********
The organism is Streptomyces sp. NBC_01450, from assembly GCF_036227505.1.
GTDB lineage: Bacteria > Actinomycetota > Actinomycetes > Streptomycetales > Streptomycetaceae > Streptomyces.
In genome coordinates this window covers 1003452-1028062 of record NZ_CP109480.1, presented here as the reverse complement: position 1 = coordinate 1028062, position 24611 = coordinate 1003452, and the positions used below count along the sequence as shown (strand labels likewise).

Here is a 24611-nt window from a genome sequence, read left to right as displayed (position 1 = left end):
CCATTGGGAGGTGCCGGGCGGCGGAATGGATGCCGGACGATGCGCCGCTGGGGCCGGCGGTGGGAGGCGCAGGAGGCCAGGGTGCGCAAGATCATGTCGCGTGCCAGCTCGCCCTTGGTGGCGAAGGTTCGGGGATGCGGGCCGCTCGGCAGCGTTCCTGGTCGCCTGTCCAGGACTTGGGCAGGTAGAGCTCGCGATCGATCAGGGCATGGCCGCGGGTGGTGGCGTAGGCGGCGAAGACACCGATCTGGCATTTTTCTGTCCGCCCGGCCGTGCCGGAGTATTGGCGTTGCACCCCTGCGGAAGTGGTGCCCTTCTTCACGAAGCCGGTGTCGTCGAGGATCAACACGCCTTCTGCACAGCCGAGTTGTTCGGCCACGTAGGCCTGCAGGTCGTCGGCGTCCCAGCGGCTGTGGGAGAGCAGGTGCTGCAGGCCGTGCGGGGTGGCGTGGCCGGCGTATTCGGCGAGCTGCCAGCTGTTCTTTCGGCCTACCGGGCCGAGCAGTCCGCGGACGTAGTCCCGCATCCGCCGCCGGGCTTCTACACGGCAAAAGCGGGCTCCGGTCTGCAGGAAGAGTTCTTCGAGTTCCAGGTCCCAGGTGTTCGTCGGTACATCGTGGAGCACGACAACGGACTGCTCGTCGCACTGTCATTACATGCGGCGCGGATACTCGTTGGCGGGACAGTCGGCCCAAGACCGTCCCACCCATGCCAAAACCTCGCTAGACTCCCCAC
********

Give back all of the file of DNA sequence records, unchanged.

The organism is Streptomyces sp. NBC_01450, from assembly GCF_036227505.1.
GTDB lineage: Bacteria > Actinomycetota > Actinomycetes > Streptomycetales > Streptomycetaceae > Streptomyces.
In genome coordinates this window covers 1003452-1028062 of record NZ_CP109480.1, presented here as the reverse complement: position 1 = coordinate 1028062, position 24611 = coordinate 1003452, and the positions used below count along the sequence as shown (strand labels likewise).

Here is a 24611-nt window from a genome sequence, read left to right as displayed (position 1 = left end):
CCATTGGGAGGTGCCGGGCGGCGGAATGGATGCCGGACGATGCGCCGCTGGGGCCGGCGGTGGGAGGCGCAGGAGGCCAGGGTGCGCAAGATCATGTCGCGTGCCAGCTCGCCCTTGGTGGCGAAGGTTCGGGGATGCGGGCCGCTCGGCAGCGTTCCTGGTCGCCTGTCCAGGACTTGGGCAGGTAGAGCTCGCGATCGATCAGGGCATGGCCGCGGGTGGTGGCGTAGGCGGCGAAGACACCGATCTGGCATTTTTCTGTCCGCCCGGCCGTGCCGGAGTATTGGCGTTGCACCCCTGCGGAAGTGGTGCCCTTCTTCACGAAGCCGGTGTCGTCGAGGATCAACACGCCTTCTGCACAGCCGAGTTGTTCGGCCACGTAGGCCTGCAGGTCGTCGGCGTCCCAGCGGCTGTGGGAGAGCAGGTGCTGCAGGCCGTGCGGGGTGGCGTGGCCGGCGTATTCGGCGAGCTGCCAGCTGTTCTTTCGGCCTACCGGGCCGAGCAGTCCGCGGACGTAGTCCCGCATCCGCCGCCGGGCTTCTACACGGCAAAAGCGGGCTCCGGTCTGCAGGAAGAGTTCTTCGAGTTCCAGGTCCCAGGTGTTCGTCGGTACATCGTGGAGCACGACAACGGACTGCTCGTCGCACTGTCATTACATGCGGCGCGGATACTCGTTGGCGGGACAGTCGGCCCAAGACCGTCCCACCCATGCCAAAACCTCGCTAGACTCCCCAC